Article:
held  back anything, or of using
any evasion.    I have   acted   honourably,   and you  are  perfectly
welcome    to    all   these    things.
Take  them   therefore,   my  good
friend, and I  sincerely wish you
mav  find   in  them  an agreeable
source of entertainment."
This mild speech had such a
powerful effect upon Robert, that
he was unable to make any an-
30      THE   CHRISTMAS   BOX.
swer, and at length burst into a
flood of tears, pushing back the
basket of presents, and declaring,
with many sobs, that he considered himself a mean, pitiful fellow, for having acted so basely towards such a generous and amiable
" Acted   basely !"    exclaimed
Archibald, " Why, it is impossible that you can have acted basely
by me ! as we are both children of
respectable friends, and have been •
intimate from our infancy."
" Alas, yes ;" sighed Robert,
" but those very circumstances tend
to aggravate my guilt, and to increase my confusion. I own, with
the deepest shame,  that   I have
deceived you ; for although I have
not received any playthings or
sweetmeats this Christmas from
my father, here are four new guineas which I begged him to give
me in their stead. You see, therefore, that I was indeed a deceiver,
while you acted so nobly toward
me. If you will pardon me, and
again admit me to your friendr
ship, I will strive to merit your
approbation ; but if not, I shall be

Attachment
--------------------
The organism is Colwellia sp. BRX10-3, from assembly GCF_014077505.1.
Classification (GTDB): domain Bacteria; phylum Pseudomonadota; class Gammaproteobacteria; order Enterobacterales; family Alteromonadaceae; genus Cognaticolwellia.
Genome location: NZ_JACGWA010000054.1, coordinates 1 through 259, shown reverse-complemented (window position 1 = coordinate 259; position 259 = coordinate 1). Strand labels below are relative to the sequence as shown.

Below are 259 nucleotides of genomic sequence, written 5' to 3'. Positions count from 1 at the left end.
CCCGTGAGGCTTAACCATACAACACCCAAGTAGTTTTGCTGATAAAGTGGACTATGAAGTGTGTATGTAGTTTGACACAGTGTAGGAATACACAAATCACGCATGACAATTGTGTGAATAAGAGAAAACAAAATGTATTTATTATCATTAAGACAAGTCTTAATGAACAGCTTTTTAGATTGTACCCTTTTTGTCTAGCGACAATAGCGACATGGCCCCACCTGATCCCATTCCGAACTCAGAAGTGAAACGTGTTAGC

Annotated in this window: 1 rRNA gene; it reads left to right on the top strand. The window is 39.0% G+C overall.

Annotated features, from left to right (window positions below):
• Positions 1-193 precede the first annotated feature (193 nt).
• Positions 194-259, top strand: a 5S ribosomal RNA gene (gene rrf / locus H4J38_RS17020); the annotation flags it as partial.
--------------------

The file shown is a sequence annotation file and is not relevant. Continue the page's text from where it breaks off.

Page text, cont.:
most completely miserable. Here
are the two guineas which of right
belong to you, and I wish I could
atone for my contemptible conduct."
Alfred was enraptured at this
explanation, and Archibald not
only  forgave   his   deceiver,   but
 52      THE   CHRISTMAS   BOX.
THE   CHRISTMAS   BOX.       33
pressed him to his bosom, in the
most affectionate manner, telling
him that he felt abundantly happy
in a circumstance which had happily tended to discover the real
feelings and sentiments of each
others heart.
In the midst of these kind assurances, Matilda  came running
into the room, and said that Alfred  n ust  go  immediately to her
papa.    All parties were vexed at
this interruption, and poor Alfred
in particular, as he was anxious
to witness the termination of so
interesting    a   scene.     Matilda,
however, refused to wait a single
moment,     and     pulled    Alfred
along by  the   arm,   exclaiming,
" Would you wish, papa, to wait
for you ?"
When they had left the room,
Archibald frankly acknowledged